Killer had a knack for writing "dread and suspense"
Amy Bishop, who killed when she was denied tenure, was in a writing group. The Boston Globe says, "other aspiring authors recalled that the biologist-writer was talented but awkward. Bishop had penned three dramatic novels - a suspense thriller about an IRA operative; a tale about a virus that made all women barren and ended mankind [Hm - wasn't that the plot of Children of Men?]; and a book she titled “Martians in Belfast,’’ which recounted the life of a girl growing up during the Troubles of Ireland, according to Rob Dinsmoor, a member of the Hamilton Writers Group, which Bishop attended in the late 1990s."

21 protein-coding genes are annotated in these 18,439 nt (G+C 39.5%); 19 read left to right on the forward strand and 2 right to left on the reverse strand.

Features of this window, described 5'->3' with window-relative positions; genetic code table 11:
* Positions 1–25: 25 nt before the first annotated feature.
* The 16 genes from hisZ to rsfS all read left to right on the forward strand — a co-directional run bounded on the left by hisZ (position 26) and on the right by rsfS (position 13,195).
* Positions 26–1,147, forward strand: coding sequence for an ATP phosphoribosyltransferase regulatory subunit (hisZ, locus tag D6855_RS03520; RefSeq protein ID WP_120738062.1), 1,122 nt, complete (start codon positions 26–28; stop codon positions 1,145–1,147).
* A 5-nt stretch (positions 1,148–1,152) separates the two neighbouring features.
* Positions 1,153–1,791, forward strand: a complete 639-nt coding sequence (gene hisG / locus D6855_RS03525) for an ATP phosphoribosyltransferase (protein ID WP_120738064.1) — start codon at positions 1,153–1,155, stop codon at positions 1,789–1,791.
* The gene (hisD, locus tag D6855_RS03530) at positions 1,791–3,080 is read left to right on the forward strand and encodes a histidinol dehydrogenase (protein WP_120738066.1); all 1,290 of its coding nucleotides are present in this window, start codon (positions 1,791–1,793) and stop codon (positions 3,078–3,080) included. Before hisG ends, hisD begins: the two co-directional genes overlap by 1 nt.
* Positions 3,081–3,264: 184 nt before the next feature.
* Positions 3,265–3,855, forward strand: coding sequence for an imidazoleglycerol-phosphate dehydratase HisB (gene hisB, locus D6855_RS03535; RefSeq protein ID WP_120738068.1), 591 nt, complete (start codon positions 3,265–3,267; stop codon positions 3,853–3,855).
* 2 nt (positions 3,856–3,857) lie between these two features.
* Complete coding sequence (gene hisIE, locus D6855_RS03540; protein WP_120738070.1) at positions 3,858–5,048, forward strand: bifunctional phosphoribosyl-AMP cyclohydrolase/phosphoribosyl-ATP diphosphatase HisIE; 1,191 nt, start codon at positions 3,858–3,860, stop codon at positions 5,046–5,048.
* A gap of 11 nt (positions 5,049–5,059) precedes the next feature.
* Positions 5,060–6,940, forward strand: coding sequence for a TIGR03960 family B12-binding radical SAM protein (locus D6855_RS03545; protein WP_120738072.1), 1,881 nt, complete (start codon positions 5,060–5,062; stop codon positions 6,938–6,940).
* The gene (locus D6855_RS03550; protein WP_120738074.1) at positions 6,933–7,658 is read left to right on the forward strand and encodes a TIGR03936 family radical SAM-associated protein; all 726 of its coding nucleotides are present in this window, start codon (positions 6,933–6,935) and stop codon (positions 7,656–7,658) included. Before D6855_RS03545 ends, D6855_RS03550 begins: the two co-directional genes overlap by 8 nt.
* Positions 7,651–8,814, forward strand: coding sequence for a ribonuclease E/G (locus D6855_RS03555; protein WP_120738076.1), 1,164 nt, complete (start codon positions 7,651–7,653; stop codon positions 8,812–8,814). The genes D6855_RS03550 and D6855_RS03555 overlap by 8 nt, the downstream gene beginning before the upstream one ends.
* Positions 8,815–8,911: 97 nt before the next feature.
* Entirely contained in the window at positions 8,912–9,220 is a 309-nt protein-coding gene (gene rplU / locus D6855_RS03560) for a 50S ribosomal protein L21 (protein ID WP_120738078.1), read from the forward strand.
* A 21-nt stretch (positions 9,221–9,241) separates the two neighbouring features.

“She really had a knack for writing character, dread, and suspense,’’ Dinsmoor said. But, he said, she sometimes felt ill at ease in the academic world. “She didn’t know how to interact with them. She would just say what’s on her mind, and that would get her in trouble.’’